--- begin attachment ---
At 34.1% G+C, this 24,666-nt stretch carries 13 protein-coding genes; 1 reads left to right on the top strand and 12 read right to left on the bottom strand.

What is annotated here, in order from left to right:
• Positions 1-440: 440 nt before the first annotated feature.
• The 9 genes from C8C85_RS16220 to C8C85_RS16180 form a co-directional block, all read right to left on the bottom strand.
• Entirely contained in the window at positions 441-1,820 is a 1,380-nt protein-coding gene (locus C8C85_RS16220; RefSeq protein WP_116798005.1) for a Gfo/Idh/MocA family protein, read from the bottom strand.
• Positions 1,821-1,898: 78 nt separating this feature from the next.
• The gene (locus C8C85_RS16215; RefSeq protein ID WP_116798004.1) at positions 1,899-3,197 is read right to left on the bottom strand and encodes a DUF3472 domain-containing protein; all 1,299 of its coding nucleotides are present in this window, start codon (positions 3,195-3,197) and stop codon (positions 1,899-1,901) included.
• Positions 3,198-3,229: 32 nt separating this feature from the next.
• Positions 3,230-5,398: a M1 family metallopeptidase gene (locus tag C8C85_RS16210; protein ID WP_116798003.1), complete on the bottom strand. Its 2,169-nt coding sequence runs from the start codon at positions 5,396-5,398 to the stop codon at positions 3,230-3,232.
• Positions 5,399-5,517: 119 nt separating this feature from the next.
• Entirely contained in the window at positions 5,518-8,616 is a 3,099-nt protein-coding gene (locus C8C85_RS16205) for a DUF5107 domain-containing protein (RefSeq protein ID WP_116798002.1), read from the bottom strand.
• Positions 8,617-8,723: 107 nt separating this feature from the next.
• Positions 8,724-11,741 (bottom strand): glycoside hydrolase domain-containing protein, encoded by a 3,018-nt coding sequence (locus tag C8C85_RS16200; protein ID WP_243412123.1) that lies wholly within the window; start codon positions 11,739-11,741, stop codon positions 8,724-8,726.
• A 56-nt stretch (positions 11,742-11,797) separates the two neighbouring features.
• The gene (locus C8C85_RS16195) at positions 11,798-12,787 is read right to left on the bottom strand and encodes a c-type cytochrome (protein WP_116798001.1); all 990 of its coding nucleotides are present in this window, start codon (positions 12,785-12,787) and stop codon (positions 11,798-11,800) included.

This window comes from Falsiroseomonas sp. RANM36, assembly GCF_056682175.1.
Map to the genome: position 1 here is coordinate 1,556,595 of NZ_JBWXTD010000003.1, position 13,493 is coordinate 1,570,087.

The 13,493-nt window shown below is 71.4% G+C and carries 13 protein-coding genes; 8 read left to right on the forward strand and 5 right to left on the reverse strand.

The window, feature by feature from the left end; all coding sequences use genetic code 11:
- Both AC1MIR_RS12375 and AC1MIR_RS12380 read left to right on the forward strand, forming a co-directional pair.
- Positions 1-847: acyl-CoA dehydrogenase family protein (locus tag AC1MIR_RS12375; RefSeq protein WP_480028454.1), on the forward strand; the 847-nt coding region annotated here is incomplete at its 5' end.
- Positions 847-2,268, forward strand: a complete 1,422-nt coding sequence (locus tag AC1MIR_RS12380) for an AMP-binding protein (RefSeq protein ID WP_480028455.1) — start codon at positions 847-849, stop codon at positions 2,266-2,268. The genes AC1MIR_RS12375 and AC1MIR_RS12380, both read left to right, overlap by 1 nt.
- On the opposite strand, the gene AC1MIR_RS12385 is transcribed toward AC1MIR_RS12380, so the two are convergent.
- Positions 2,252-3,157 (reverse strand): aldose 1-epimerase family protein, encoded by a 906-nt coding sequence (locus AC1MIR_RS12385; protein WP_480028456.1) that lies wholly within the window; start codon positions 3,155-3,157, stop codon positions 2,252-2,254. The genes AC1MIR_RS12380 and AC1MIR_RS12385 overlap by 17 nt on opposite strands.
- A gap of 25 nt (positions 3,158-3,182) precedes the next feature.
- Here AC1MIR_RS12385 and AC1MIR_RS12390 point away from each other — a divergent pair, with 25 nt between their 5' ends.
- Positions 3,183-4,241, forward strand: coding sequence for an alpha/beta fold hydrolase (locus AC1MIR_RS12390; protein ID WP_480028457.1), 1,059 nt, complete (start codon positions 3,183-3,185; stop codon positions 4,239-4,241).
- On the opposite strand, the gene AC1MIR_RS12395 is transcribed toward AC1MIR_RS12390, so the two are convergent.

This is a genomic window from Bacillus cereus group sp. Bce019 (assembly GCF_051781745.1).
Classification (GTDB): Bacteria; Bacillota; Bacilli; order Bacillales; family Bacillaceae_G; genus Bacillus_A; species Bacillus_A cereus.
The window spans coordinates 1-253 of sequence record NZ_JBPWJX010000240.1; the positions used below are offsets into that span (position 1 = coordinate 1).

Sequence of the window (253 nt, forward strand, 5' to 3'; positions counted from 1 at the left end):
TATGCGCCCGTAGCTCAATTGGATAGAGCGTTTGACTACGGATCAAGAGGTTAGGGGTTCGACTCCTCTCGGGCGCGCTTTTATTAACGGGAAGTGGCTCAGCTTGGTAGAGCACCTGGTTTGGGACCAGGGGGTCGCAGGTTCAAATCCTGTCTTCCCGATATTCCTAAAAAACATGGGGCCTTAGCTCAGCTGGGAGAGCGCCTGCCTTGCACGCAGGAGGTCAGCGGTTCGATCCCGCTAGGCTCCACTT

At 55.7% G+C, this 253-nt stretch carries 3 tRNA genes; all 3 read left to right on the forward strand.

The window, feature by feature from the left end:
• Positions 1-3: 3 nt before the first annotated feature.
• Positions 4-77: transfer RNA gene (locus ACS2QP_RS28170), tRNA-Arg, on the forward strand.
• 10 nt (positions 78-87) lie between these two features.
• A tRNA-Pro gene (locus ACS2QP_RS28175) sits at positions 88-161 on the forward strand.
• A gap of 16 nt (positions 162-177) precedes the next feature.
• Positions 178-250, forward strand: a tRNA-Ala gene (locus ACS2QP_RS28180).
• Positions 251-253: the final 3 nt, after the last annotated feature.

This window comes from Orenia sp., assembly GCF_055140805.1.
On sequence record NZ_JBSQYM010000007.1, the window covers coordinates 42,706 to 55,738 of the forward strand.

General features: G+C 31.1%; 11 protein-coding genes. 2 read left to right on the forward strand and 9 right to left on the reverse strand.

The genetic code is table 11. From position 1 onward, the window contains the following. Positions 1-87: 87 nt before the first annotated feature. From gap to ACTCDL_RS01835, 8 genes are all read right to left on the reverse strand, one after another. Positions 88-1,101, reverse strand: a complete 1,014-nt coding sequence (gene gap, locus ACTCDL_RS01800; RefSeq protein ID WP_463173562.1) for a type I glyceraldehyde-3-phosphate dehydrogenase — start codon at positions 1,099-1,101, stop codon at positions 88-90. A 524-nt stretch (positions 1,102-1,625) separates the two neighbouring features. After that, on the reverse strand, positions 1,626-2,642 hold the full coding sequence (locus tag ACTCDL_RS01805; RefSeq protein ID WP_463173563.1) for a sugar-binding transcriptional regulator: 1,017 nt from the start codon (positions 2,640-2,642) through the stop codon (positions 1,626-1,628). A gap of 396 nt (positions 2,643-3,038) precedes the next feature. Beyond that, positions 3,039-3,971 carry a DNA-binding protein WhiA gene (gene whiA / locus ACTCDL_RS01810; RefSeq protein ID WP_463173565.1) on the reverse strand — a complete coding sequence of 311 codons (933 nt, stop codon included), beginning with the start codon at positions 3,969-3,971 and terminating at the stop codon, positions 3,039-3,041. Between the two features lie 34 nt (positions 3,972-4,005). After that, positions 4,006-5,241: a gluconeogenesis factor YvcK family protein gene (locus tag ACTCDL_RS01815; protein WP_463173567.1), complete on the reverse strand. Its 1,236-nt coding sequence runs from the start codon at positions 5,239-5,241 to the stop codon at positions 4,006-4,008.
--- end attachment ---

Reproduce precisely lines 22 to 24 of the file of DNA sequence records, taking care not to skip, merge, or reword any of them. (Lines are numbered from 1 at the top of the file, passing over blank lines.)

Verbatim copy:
- Positions 847-2,268, forward strand: a complete 1,422-nt coding sequence (locus tag AC1MIR_RS12380) for an AMP-binding protein (RefSeq protein ID WP_480028455.1) — start codon at positions 847-849, stop codon at positions 2,266-2,268. The genes AC1MIR_RS12375 and AC1MIR_RS12380, both read left to right, overlap by 1 nt.
- On the opposite strand, the gene AC1MIR_RS12385 is transcribed toward AC1MIR_RS12380, so the two are convergent.
- Positions 2,252-3,157 (reverse strand): aldose 1-epimerase family protein, encoded by a 906-nt coding sequence (locus AC1MIR_RS12385; protein WP_480028456.1) that lies wholly within the window; start codon positions 3,155-3,157, stop codon positions 2,252-2,254. The genes AC1MIR_RS12380 and AC1MIR_RS12385 overlap by 17 nt on opposite strands.